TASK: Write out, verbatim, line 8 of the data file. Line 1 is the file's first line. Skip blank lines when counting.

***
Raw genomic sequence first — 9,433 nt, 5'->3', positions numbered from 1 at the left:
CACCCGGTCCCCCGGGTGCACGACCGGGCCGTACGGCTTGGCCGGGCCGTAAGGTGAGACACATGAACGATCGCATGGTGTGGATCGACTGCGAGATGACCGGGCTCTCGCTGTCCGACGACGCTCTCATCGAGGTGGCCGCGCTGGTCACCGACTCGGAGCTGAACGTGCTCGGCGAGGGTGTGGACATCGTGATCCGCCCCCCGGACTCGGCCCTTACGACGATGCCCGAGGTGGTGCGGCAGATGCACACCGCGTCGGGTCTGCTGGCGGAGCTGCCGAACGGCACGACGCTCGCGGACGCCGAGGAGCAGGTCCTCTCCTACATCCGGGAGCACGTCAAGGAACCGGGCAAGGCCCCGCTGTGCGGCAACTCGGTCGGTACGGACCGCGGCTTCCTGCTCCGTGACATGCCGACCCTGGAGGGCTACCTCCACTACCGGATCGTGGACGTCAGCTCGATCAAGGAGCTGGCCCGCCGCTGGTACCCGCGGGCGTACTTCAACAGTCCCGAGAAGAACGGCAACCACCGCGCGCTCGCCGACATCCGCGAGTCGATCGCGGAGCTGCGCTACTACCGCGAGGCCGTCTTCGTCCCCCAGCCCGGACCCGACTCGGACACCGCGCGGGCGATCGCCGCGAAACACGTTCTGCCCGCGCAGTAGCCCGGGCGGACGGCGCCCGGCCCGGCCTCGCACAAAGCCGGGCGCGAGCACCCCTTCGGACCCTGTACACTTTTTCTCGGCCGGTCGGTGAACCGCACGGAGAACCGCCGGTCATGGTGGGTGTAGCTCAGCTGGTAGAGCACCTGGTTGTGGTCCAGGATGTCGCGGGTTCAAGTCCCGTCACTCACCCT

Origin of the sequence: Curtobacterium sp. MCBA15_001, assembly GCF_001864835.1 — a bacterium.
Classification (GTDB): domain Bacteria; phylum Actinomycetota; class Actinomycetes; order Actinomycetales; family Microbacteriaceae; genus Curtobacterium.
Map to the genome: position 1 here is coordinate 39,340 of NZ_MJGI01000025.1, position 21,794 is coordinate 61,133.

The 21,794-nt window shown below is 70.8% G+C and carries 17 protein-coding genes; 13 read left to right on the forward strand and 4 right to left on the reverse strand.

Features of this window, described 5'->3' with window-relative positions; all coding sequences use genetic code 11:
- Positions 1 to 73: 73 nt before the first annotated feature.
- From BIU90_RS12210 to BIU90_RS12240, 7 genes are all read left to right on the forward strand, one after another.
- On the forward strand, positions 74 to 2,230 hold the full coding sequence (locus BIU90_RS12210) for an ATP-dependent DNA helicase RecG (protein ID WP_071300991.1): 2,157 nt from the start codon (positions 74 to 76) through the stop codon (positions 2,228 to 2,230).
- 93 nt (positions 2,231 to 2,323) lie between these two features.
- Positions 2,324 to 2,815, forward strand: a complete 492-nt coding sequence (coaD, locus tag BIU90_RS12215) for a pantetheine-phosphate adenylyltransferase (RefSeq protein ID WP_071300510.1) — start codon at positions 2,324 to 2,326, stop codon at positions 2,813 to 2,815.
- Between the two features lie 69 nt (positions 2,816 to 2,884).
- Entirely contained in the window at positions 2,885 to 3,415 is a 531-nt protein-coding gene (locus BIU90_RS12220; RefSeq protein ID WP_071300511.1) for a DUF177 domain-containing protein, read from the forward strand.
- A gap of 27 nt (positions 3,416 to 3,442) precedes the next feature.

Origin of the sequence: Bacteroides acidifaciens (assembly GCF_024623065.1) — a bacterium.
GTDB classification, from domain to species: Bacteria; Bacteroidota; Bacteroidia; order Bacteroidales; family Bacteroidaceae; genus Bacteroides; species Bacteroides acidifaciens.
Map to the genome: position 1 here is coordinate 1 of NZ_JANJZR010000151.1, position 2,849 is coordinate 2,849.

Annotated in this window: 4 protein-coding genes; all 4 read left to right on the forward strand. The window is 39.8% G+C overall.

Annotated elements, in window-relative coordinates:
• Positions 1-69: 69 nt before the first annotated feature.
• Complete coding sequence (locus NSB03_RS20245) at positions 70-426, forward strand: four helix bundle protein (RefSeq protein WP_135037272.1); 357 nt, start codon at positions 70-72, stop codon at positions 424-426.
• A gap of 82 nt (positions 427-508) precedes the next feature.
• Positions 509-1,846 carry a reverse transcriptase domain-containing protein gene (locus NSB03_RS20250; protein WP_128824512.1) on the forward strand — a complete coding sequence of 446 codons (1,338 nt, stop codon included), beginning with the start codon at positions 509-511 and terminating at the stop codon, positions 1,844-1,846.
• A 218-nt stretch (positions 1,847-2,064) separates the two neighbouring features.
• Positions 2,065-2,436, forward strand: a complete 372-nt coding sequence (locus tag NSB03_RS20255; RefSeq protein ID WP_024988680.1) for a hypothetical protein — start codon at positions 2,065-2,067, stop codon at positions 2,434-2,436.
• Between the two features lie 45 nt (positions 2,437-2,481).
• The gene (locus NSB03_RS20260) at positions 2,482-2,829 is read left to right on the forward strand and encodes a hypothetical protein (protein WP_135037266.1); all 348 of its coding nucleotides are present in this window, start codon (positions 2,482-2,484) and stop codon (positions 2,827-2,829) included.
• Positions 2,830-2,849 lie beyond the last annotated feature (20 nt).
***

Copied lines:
- Positions 1 to 73: 73 nt before the first annotated feature.